Engineered to extinction?

We watched the last in the series of the BBC South Pacific programme tonight which was talking about conservation. It’s been an amazing series – some of the volcanic islands are incredible and I’d love to see the coral up close.

There was the discussion on global warming – most islands are no more than 5m above sea level, and CO2 may ultimately ravage the fish populations by harming the development of plankton. The most visually terrifying part though was the footage of purse seine fishing where an enormous net is laid like a fence around an entire school of tuna. At the bottom of the net are rings with a rope through which is winched tight. This closes the “purse” and every single fish in the school is caught.


In the example they showed, a ship from Papau New Guinea caught 150 tonnes of tuna in one purse – every single individual fish in the school. They go on to show a Spanish vessel fishing nearby with a net six times the size – yes, this is the same Spain that has no more tuna in its own waters due to overfishing.

I was aware of the damage that both fish farms (in Scotland the salmon farms are destroying areas of the north coast) and trawlers can do (er, no cod in the North Sea any more) so I try to buy line caught wild fish when I can and felt content that I was pro-consumer choice.. But until you see how advanced the fishing techniques have become it’s hard to understand just how close we are coming to wiping out fish all together. As a technical person I can see how this happens – engineers like I challenge after all – but I really don’t want to make the process so effective that we fish to extinction.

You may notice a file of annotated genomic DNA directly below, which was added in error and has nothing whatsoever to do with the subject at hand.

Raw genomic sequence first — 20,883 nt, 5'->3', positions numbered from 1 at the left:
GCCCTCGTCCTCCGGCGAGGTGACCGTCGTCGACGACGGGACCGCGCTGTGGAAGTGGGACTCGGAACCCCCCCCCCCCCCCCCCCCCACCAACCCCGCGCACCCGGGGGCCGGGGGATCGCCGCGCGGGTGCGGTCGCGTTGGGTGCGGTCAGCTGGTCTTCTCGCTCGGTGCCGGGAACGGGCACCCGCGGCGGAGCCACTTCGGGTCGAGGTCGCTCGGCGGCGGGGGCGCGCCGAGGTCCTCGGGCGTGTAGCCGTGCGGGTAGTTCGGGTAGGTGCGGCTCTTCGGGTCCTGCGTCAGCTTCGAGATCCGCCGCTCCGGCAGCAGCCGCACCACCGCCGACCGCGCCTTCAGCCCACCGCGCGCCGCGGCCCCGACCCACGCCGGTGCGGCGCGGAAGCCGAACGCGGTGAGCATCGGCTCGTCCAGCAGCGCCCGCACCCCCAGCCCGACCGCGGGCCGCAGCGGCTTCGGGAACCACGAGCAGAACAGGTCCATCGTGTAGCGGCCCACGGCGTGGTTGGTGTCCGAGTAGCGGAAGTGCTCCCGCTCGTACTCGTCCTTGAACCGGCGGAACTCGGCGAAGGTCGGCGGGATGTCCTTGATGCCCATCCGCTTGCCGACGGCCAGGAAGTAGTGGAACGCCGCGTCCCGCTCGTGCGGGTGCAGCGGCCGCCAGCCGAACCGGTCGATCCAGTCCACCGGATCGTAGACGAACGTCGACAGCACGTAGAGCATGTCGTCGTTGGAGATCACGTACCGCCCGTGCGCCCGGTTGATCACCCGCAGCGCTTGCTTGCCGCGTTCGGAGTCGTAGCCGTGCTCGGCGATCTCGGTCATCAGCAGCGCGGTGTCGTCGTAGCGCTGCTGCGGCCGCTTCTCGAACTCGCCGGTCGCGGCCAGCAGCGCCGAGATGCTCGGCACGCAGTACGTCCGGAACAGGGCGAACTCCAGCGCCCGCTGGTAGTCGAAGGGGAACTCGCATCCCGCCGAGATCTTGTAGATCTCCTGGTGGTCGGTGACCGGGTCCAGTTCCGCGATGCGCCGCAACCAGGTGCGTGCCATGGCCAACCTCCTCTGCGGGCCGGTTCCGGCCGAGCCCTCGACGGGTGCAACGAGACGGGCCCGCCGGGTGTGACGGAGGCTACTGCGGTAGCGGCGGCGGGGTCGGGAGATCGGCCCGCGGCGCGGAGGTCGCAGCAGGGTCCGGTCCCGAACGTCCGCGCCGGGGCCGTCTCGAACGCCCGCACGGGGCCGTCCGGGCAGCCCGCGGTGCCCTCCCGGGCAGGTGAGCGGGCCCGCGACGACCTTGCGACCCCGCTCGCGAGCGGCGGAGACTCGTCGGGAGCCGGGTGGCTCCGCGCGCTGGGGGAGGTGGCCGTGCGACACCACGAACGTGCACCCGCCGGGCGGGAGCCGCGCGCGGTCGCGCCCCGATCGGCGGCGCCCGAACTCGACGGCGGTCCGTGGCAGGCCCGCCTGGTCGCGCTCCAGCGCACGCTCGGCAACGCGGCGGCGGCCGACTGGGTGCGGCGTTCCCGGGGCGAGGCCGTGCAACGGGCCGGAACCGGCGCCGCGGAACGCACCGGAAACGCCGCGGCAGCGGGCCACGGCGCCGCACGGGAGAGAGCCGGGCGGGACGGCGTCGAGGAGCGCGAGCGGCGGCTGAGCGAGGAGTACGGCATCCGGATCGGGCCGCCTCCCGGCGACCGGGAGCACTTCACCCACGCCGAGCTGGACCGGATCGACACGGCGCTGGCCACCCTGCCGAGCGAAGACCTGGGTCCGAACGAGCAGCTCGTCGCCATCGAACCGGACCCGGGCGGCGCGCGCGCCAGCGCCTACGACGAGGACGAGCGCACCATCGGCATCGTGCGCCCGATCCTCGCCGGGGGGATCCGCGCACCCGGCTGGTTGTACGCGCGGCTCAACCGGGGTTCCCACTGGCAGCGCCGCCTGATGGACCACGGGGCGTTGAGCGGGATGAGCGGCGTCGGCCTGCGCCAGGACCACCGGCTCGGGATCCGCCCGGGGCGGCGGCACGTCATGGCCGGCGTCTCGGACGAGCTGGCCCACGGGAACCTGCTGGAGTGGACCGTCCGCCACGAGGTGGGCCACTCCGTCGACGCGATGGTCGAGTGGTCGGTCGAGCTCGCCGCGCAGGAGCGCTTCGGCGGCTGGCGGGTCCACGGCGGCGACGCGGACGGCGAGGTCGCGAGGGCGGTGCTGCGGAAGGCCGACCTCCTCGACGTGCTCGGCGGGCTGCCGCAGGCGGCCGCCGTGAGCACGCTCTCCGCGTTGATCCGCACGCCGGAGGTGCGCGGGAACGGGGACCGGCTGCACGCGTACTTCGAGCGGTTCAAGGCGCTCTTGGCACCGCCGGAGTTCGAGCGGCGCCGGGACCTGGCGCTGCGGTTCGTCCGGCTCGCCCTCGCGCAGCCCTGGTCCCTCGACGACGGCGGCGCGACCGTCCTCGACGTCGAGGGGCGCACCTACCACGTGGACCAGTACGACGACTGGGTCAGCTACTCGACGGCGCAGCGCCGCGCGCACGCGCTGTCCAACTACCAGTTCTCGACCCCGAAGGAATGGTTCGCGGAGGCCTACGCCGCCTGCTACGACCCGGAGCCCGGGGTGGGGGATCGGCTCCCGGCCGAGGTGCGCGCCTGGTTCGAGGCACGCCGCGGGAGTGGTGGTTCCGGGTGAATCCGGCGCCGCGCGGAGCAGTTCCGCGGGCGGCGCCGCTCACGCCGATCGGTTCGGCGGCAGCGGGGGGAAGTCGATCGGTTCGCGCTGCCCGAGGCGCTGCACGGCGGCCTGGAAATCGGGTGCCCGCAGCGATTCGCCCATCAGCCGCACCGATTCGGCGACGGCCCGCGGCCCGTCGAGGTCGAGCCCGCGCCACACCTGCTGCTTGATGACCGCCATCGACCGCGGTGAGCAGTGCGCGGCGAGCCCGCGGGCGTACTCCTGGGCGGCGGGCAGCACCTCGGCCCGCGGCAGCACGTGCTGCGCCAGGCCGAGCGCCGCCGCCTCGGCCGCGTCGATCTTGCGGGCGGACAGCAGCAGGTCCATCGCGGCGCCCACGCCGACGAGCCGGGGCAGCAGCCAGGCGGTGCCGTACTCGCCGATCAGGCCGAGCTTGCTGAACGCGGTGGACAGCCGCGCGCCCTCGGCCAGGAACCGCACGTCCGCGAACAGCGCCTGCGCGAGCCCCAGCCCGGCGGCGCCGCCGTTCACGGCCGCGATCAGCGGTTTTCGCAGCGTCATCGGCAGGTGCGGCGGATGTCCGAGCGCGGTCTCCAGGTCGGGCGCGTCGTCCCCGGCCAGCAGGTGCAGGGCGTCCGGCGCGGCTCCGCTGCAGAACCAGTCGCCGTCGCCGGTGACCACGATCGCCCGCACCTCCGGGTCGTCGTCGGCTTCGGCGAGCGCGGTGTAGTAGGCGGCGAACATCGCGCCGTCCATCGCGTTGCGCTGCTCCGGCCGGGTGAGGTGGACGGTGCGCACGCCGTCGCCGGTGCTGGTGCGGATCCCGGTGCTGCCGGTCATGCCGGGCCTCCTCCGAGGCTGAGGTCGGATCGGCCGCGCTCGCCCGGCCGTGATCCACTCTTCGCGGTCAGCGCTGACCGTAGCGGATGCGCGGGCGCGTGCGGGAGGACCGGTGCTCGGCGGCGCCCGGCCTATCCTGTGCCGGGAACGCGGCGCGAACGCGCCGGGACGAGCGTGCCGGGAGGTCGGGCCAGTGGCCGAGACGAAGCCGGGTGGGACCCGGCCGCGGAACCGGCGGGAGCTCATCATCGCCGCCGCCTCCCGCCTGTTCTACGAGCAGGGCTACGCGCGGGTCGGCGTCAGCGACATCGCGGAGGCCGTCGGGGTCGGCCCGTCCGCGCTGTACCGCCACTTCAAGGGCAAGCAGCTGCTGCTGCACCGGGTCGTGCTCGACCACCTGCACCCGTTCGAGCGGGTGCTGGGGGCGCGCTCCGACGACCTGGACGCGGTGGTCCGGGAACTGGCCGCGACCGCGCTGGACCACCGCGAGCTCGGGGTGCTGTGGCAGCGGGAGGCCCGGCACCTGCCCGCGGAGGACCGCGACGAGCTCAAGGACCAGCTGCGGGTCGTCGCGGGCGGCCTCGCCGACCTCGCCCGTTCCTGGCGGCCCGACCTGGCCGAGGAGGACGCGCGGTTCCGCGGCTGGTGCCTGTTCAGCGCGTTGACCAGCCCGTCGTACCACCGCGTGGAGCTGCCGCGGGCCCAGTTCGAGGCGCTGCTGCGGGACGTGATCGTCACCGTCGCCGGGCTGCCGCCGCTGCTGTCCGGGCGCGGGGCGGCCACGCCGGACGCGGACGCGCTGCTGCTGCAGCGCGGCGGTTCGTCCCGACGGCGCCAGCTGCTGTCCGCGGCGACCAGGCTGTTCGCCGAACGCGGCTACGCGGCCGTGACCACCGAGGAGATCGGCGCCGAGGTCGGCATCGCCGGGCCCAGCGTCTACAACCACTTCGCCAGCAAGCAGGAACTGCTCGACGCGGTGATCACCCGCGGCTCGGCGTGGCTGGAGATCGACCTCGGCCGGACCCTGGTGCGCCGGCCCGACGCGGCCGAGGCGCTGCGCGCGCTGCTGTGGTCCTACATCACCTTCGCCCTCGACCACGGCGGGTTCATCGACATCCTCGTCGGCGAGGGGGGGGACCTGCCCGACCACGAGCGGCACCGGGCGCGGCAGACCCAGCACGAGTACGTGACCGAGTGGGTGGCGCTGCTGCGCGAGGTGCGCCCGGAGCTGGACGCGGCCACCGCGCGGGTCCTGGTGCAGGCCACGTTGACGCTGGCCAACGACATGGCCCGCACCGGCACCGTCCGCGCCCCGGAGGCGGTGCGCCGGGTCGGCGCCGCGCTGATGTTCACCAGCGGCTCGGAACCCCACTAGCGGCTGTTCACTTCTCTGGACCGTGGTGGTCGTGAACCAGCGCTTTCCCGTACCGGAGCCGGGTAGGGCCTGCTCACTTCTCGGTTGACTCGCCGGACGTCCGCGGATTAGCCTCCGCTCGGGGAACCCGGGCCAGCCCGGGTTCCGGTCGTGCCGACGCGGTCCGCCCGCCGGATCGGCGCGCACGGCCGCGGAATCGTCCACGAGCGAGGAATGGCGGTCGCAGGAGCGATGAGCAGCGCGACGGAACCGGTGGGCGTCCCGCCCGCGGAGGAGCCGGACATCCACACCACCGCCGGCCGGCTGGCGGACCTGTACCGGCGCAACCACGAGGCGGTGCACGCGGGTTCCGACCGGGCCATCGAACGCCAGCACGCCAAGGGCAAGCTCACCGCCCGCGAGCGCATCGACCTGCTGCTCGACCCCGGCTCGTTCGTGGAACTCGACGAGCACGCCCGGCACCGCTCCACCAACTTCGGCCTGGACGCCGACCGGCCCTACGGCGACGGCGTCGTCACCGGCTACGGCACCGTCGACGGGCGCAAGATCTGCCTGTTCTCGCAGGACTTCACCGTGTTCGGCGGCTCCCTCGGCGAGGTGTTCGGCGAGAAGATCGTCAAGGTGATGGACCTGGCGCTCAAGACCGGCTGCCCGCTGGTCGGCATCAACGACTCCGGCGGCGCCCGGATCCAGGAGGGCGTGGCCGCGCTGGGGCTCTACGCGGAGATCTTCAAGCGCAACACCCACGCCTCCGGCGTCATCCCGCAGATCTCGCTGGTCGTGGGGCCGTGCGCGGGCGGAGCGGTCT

So what to do? Well, as we know from the Tragedy of the Commons while the upside is felt by the individual but the downside felt by the group it’s impossible to self regulate. A small number of well-intentioned shoppers buying sustainable, line-caught fish cannot prevent the trawlers making money where they can.

Let’s support international co-operation on marine reserves at least – something that exists on land in the form of national parks, etc. but not in the same way at sea. They provide a safe area for fish to breed and help depleted stocks to recover. I just gave $50 to Greenpeace, you should too.


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